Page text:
Lock Down Blues

Mask, Surgical Mask, Virus, Protection


“Lock-down,” “Stay at home,” “Quarantine”

“Sheltering,” “Shielding,” “Know what I mean?”

“Observed,” “Practiced,” “Put into place”

“Flouted,” “Ignored,” or just “Disobeyed”

“Mask it,” “Visor it,” “Cover your face”

“Might as well be hooded –

Sent to that Gitmo place!”

“It’s all about health!” “It’s our freedoms – I say!”

“I wish that Covid would just go away!”



Sunday Writing Prompt – Lockdown


Sunshine Moments

Pretty Woman, Young, Female, Lifestyle, Healthy, Summer

Image by Jill Wellington from Pixabay 

When in the sunshine we emerge

From our pandemic slumber

To once again shoulder to shoulder

Each other’s burdens un-encumber

When socially we shall once again

Hug, Greet, Embrace

Such joy we will then have

With sunshine on our face





No Adventures Thus Required


closed red wooden door

Photo by Aachal on Unsplash

Sensible folk – stay at home

For dangers lay in the world abroad

Adventuring types oft – to their own homes bring

Unwanted visitors and maladies odd

We biggers should these truths have learned

From the wise halflings of the Shire

Maybe if we had so done

None of the current measures

Would we now require







Masks 2

Venice, Mask, Face, Carnevale, Festival, Venetian


What would those revelers of old Venice say

If they traveled those same streets and canals today?

Faces covered, but where is the satin?

Splendid visages gone – behind just a surgical pattern

Life they say – is entering a new norm

Shall it be bright or dreary –  which mask shall will be worn?







Of Gates Secure


A sign had been posted on the farm track, and a clear advert from the farmer’s union had appeared in the regional newspapers.  The message was clear, “Please don’t ramble or dog walk on our farms.”  The virus had created a grave social crisis, but even with others supposedly isolating, farmers needed to work in order to feed the nation.  What would happen to the food supply if farmers began to fall ill because of contaminated gates and stiles?

Yet, gates were being opened, and often not closed properly.  And every time a farm worker opened one, they had no way of knowing if it had been infected.  Evie Redding had had enough.  She tied a piece of pink cord onto her gates and used a baling knot that city folk couldn’t easily replicate.  It might not stop the ramblers, but at least she would know where they had been.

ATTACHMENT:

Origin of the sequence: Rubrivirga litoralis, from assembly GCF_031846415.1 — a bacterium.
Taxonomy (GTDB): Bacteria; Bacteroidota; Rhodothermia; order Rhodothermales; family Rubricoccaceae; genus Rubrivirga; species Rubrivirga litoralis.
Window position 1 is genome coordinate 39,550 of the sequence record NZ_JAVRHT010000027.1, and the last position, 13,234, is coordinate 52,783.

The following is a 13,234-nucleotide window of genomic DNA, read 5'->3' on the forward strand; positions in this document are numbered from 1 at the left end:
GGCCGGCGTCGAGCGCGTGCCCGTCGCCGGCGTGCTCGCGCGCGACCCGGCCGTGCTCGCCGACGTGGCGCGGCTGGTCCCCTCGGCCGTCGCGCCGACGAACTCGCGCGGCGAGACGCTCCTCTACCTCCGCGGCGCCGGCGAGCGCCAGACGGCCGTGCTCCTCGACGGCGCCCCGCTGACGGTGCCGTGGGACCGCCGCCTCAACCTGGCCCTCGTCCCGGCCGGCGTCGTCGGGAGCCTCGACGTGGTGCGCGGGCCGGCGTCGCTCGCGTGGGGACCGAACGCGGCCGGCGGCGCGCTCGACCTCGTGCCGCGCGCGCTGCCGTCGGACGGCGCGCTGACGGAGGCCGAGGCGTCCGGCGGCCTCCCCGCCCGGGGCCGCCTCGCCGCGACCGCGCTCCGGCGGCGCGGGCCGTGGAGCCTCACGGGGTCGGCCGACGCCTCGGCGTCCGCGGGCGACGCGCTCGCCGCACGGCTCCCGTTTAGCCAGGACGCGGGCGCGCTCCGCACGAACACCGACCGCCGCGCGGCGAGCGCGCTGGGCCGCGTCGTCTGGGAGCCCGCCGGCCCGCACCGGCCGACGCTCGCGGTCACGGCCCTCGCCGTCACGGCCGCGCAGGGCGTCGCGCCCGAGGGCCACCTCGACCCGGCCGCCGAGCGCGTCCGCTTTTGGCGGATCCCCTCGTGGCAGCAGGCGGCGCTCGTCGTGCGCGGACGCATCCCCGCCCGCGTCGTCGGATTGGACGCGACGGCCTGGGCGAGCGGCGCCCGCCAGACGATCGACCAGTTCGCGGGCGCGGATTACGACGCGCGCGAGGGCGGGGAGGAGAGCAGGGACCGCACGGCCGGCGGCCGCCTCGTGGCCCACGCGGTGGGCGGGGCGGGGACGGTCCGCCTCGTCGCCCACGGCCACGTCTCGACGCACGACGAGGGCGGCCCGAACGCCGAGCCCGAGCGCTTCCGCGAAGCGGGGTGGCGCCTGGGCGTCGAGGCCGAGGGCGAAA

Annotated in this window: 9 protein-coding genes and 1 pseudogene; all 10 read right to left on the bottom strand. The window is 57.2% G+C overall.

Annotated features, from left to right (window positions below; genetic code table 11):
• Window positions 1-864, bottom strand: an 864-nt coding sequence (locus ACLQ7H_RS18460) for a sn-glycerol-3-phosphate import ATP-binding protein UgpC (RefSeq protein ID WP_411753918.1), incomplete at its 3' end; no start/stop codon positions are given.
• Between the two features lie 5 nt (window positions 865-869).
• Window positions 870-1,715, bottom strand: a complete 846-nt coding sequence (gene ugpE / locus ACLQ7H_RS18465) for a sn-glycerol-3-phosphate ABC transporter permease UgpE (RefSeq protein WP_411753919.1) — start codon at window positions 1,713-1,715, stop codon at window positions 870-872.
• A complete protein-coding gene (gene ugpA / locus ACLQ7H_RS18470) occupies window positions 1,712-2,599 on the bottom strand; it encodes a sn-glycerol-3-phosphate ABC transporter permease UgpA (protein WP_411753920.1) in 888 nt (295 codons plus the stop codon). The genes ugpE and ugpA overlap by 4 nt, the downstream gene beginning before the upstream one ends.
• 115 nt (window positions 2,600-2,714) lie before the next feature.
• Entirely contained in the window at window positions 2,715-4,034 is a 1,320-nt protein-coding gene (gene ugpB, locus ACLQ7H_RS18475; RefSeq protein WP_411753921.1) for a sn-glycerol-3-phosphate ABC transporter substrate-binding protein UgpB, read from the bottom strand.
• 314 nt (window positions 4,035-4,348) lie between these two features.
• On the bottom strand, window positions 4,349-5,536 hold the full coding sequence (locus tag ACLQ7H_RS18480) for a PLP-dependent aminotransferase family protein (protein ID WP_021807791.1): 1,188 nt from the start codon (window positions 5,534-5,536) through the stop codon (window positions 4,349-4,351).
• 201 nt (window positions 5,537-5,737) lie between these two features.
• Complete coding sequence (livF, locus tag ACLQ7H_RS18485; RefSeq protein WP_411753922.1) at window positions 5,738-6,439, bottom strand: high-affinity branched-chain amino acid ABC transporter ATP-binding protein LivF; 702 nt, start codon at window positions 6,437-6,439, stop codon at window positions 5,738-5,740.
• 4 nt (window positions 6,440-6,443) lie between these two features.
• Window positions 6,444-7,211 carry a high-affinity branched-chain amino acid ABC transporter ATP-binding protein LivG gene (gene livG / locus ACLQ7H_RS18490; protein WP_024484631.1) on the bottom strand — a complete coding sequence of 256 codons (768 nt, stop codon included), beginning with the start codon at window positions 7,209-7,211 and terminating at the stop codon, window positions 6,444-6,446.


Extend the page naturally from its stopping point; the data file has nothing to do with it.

Crimson’s Creative Challenge #85

My World

Class, Classroom, Tables, Chairs, Empty

Image by Adam Vega from Pixabay


This isn’t my world

The world that I know

All dressed up (sort of)

And no place to go


I sit before a screen

Instead of a class

No face-to-face contact

Except through glass


This isn’t my world

The world that I know

All dressed up (sort of)

And no place to go


Tins and dried pasta

Are now my cuisine

Or I use different ingredients

Than the recipe magazine


This isn’t my world

The world that I know

All dressed up (sort of)

And no place to go




Tuesday Writing Prompt Challenge“My world”

Shared on dVerse



Lesson Learned

Mask, Coronavirus, Quarantine, Virus, Epidemic, Disease


I have followed the blog of an amazing young woman named Caralyn ever since I began blogging myself.   In her latest post she asked a simple but important question – “What has this quarantine taught you?

I have learned that in the end it is tolerance and compassion that makes us the true survivors. We are touched by people who we haven’t heard from in years who send messages to just check that we are okay. It is the 99 year old veteran that walks around his garden to raise money for the doctors and nurses. It is the pastors who delivers groceries or prescriptions to the weakest of their flocks. It is our own ability to love and understand our friends and colleagues when they try to make a health issue a political one (on either side). It is when we stay in to protect the vulnerable, and yet will pray for those who flout restrictions, or hoard supplies, or even deny there is an issue at all. It is about “loving our neighbours.”



It’s said that in our world – isolation’s a fiction

For many the web and phones are an addiction

We are intertwined, interfaced, linked without restriction

But now we are shut in – who could have made that prediction?

For those ensconced together it can cause some friction

Especially when waiting for the bathroom or use of the kitchen

For them being isolated seems a contradiction




FOWC with Fandango — Fiction

Also shared on dVerse